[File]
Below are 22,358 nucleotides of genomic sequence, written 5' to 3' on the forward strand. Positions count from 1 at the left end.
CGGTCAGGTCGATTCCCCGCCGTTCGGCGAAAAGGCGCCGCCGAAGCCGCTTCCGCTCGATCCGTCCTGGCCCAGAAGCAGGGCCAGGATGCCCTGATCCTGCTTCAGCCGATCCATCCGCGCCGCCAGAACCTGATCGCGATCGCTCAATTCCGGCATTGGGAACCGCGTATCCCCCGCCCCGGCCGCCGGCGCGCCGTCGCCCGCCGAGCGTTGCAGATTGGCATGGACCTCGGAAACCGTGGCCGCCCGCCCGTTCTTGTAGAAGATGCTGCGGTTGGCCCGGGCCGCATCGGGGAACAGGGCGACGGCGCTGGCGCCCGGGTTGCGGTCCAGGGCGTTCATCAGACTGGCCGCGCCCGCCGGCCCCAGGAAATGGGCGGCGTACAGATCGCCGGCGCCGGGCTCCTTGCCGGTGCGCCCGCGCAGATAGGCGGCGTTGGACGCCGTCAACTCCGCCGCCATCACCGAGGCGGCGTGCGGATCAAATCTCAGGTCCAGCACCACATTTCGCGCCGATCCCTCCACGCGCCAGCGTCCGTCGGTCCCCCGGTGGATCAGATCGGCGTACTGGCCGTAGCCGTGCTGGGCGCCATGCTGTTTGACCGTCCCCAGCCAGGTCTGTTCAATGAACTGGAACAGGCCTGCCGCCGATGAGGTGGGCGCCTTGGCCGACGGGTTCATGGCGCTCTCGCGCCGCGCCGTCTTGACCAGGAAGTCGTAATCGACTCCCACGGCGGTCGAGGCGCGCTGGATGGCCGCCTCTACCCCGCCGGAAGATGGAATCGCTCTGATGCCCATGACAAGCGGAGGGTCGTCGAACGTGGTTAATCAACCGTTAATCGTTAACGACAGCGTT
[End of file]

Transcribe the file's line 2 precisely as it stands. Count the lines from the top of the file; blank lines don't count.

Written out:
CGGTCAGGTCGATTCCCCGCCGTTCGGCGAAAAGGCGCCGCCGAAGCCGCTTCCGCTCGATCCGTCCTGGCCCAGAAGCAGGGCCAGGATGCCCTGATCCTGCTTCAGCCGATCCATCCGCGCCGCCAGAACCTGATCGCGATCGCTCAATTCCGGCATTGGGAACCGCGTATCCCCCGCCCCGGCCGCCGGCGCGCCGTCGCCCGCCGAGCGTTGCAGATTGGCATGGACCTCGGAAACCGTGGCCGCCCGCCCGTTCTTGTAGAAGATGCTGCGGTTGGCCCGGGCCGCATCGGGGAACAGGGCGACGGCGCTGGCGCCCGGGTTGCGGTCCAGGGCGTTCATCAGACTGGCCGCGCCCGCCGGCCCCAGGAAATGGGCGGCGTACAGATCGCCGGCGCCGGGCTCCTTGCCGGTGCGCCCGCGCAGATAGGCGGCGTTGGACGCCGTCAACTCCGCCGCCATCACCGAGGCGGCGTGCGGATCAAATCTCAGGTCCAGCACCACATTTCGCGCCGATCCCTCCACGCGCCAGCGTCCGTCGGTCCCCCGGTGGATCAGATCGGCGTACTGGCCGTAGCCGTGCTGGGCGCCATGCTGTTTGACCGTCCCCAGCCAGGTCTGTTCAATGAACTGGAACAGGCCTGCCGCCGATGAGGTGGGCGCCTTGGCCGACGGGTTCATGGCGCTCTCGCGCCGCGCCGTCTTGACCAGGAAGTCGTAATCGACTCCCACGGCGGTCGAGGCGCGCTGGATGGCCGCCTCTACCCCGCCGGAAGATGGAATCGCTCTGATGCCCATGACAAGCGGAGGGTCGTCGAACGTGGTTAATCAACCGTTAATCGTTAACGACAGCGTT